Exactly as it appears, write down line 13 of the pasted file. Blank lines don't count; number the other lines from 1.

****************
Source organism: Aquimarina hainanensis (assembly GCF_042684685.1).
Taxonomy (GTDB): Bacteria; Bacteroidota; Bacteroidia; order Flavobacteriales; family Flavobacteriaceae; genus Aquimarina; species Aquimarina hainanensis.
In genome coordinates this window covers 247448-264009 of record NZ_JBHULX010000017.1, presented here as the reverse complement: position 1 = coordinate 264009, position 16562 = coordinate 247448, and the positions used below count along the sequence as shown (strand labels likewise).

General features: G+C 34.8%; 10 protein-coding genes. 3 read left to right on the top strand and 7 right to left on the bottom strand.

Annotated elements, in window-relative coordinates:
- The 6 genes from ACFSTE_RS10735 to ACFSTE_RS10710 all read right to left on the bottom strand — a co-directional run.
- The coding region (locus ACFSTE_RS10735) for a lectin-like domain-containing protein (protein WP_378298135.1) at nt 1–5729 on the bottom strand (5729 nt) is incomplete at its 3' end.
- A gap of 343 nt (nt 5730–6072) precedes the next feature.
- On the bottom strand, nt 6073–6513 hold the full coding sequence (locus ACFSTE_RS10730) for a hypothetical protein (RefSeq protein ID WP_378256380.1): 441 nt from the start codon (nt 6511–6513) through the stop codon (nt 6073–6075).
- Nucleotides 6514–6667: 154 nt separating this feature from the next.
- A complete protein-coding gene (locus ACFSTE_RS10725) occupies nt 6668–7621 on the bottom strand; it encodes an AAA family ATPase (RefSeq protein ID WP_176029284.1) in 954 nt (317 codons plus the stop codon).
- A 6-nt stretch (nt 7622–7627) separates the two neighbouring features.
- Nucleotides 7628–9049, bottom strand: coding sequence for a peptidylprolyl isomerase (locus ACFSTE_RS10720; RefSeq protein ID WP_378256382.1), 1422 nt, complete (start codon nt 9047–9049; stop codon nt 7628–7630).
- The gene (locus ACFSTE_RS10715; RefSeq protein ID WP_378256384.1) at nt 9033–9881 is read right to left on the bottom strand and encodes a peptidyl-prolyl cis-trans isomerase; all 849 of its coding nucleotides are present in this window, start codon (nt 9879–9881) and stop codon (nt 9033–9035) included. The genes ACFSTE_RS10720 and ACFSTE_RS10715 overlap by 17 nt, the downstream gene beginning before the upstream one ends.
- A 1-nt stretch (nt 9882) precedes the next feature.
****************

- Nucleotides 7628–9049, bottom strand: coding sequence for a peptidylprolyl isomerase (locus ACFSTE_RS10720; RefSeq protein ID WP_378256382.1), 1422 nt, complete (start codon nt 9047–9049; stop codon nt 7628–7630).